When a stem cell divides to produce another stem cell, it is said to self-renew. This new cell has the potential to make more stem cells.
When a stem cell divides to produce an early progenitor cell, it is said to differentiate. Differentiation means that the new cell is more specialized in form and function. An early progenitor cell does not have the potential of a stem cell to make many different types of cells. It can only make cells in its particular lineage.
Early progenitor cells can self-renew or go in either of two ways. One type will give rise to astrocytes. The other type will ultimately produce neurons or oligodendrocytes.
Once a neuron is born it has to travel to the place in the brain where it will do its work.
How does a neuron know where to go? What helps it get there?
Scientists have seen that neurons use at least two different methods to travel:
Not all neurons are successful in their journey. Scientists think that only a third reach their destination. Some cells die during the process of neuronal development.
Some neurons survive the trip, but end up where they shouldn’t be. Mutations in the genes that control migration create areas of misplaced or oddly formed neurons that can cause disorders such as childhood epilepsy. Some researchers suspect that schizophrenia and the learning disorder dyslexia are partly the result of misguided neurons.
|Some neurons migrate by riding along extensions (radial glia) until they reach their final destinations.|
Once a neuron reaches its destination, it has to settle in to work. This final step of differentiation is the least well-understood part of neurogenesis.
Neurons are responsible for the transport and uptake of neurotransmitters - chemicals that relay information between brain cells.
Depending on its location, a neuron can perform the job of a sensory neuron, a motor neuron, or an interneuron, sending and receiving specific neurotransmitters.
In the developing brain, a neuron depends on molecular signals from other cells, such as astrocytes, to determine its shape and location, the kind of transmitter it produces, and to which other neurons it will connect. These freshly born cells establish neural circuits - or information pathways connecting neuron to neuron - that will be in place throughout adulthood.
But in the adult brain, neural circuits are already developed and neurons must find a way to fit in. As a new neuron settles in, it starts to look like surrounding cells. It develops an axon and dendrites and begins to communicate with its neighbors.
|Stem cells differentiate to produce different types of nerve cells.|
Although neurons are the longest living cells in the body, large numbers of them die during migration and differentiation.
The lives of some neurons can take abnormal turns. Some diseases of the brain are the result of the unnatural deaths of neurons.
- In Parkinson’s disease, neurons that produce the neurotransmitter dopamine die off in the basal ganglia, an area of the brain that controls body movements. This causes difficulty initiating movement.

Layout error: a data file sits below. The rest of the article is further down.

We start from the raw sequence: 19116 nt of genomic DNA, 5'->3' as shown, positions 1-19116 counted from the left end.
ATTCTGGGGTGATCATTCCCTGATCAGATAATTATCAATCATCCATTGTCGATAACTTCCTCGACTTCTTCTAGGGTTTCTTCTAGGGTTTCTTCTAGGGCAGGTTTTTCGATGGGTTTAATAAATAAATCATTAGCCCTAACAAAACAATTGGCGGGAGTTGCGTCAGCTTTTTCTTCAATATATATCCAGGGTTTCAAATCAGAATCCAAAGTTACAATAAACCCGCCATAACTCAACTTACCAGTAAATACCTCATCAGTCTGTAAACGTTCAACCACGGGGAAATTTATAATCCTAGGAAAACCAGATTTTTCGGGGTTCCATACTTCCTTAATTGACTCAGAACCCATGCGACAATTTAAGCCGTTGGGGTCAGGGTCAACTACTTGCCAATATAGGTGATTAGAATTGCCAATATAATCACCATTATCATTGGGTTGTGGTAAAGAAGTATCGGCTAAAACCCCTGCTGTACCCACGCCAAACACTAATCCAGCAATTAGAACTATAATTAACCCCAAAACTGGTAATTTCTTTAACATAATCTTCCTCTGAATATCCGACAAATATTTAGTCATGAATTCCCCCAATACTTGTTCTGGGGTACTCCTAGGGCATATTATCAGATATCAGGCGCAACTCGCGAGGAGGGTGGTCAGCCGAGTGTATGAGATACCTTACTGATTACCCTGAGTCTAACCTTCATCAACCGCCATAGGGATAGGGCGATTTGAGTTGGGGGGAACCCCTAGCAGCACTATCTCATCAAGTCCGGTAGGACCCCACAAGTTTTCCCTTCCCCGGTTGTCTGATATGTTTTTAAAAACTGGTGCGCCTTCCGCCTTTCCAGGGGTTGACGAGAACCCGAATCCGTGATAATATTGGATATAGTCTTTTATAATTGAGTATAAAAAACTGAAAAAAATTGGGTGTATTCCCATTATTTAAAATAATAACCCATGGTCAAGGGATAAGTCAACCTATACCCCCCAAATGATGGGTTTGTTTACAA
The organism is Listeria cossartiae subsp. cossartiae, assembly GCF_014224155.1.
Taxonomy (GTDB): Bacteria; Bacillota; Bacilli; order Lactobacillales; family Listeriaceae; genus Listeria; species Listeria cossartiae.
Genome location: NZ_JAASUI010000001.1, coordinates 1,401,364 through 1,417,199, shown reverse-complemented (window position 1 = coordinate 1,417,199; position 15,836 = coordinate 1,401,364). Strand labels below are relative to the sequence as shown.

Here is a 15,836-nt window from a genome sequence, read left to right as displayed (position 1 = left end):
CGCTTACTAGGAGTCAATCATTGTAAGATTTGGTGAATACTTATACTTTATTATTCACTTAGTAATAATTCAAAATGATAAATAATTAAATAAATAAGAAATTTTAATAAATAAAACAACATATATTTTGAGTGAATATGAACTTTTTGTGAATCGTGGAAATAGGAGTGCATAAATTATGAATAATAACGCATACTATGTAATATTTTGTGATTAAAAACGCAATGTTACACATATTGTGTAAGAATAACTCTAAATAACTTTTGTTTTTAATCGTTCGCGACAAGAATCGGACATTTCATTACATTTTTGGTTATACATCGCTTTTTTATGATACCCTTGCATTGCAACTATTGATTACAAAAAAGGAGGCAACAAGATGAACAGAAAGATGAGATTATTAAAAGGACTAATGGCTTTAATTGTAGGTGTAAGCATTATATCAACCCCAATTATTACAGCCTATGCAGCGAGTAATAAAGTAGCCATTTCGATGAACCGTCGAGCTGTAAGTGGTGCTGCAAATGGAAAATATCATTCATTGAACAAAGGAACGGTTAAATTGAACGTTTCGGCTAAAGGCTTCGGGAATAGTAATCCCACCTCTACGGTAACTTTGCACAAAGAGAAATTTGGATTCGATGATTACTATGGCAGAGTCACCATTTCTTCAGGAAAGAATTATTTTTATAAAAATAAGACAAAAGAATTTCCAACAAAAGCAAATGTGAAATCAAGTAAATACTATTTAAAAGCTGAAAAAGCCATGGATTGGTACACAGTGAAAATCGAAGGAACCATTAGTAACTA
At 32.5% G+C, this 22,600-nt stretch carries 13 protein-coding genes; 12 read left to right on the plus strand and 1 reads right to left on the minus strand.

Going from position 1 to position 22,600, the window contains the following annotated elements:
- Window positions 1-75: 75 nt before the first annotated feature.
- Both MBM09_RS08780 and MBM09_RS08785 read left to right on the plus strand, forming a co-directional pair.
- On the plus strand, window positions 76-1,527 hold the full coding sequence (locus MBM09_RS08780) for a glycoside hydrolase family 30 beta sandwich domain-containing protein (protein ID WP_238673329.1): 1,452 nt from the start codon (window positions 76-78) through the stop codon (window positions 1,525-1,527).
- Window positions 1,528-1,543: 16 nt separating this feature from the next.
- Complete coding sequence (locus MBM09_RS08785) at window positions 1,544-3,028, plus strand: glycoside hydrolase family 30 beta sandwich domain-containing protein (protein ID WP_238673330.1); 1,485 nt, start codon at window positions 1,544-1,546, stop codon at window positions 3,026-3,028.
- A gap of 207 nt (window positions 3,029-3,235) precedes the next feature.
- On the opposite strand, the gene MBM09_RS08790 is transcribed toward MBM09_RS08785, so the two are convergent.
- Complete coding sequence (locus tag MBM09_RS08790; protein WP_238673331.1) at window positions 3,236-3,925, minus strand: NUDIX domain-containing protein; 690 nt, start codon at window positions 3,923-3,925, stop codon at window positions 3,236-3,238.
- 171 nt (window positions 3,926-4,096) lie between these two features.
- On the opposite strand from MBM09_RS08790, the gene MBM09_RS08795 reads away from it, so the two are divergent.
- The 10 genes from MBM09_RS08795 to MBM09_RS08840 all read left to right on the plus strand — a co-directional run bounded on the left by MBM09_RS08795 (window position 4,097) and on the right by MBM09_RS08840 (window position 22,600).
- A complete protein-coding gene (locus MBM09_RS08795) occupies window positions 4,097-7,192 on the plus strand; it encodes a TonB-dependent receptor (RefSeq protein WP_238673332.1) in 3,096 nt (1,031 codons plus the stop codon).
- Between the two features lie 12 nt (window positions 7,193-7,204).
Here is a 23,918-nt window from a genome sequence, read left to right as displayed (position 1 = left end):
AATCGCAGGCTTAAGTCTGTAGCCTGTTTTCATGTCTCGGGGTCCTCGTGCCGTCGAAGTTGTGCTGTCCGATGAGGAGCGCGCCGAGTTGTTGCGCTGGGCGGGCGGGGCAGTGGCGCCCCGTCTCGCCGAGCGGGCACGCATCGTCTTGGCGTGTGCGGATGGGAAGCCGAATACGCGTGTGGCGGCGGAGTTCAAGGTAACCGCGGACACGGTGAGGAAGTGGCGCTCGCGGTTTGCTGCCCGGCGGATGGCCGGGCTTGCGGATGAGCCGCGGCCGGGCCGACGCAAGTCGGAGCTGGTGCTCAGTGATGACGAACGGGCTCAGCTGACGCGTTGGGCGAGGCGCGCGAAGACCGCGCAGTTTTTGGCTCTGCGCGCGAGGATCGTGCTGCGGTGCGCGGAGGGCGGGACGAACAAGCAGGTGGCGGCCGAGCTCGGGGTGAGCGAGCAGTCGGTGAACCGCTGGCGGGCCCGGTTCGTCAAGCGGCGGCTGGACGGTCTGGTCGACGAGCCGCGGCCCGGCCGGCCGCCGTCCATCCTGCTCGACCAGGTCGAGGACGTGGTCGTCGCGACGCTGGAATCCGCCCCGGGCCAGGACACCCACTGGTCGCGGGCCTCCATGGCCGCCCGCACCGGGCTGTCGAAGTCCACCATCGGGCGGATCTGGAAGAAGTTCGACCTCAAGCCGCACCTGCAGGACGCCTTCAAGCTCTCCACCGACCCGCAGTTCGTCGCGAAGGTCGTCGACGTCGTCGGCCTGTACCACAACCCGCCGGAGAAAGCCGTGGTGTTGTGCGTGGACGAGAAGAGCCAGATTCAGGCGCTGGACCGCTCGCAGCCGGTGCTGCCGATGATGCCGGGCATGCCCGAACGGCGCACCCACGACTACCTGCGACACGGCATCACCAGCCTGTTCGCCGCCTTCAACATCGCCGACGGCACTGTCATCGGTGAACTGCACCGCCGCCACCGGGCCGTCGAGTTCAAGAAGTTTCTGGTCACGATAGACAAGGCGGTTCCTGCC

- In Huntington’s disease, a genetic mutation causes over-production of a neurotransmitter called glutamate, which kills neurons in the basal ganglia. As a result, people twist and writhe uncontrollably.
- In Alzheimer’s disease, unusual proteins build up in and around neurons in the neocortex and hippocampus, parts of the brain that control memory. When these neurons die, people lose their capacity to remember and their ability to do everyday tasks. Physical damage to the brain and other parts of the central nervous system can also kill or disable neurons.
- Blows to the brain, or the damage caused by a stroke, can kill neurons outright or slowly starve them of the oxygen and nutrients they need to survive.
- Spinal cord injury can disrupt communication between the brain and muscles when neurons lose their connection to axons located below the site of injury. These neurons may still live, but they lose their ability to communicate.
|One method of cell death results from the release of excess glutamate.|
|Macrophages (green) eat dying neurons in order to clear debris.|
Scientists hope that by understanding more about the life and death of neurons they can develop new treatments, and possibly even cures, for brain diseases and disorders that affect the lives of millions of Americans.
The most current research suggests that neural stem cells can generate many, if not all, of the different types of neurons found in the brain and the nervous system. Learning how to manipulate these stem cells in the laboratory into specific types of neurons could produce a fresh supply of brain cells to replace those that have died or been damaged.
Therapies could also be created to take advantage of growth factors and other signaling mechanisms inside the brain that tell precursor cells to make new neurons. This would make it possible to repair, reshape, and renew the brain from within.
For information on other neurological disorders or research programs funded by the National Institute of Neurological Disorders and Stroke, contact the Institute's Brain Resources and Information Network (BRAIN) at:
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NIH Publication No.11-3440d
Last updated July 1, 2015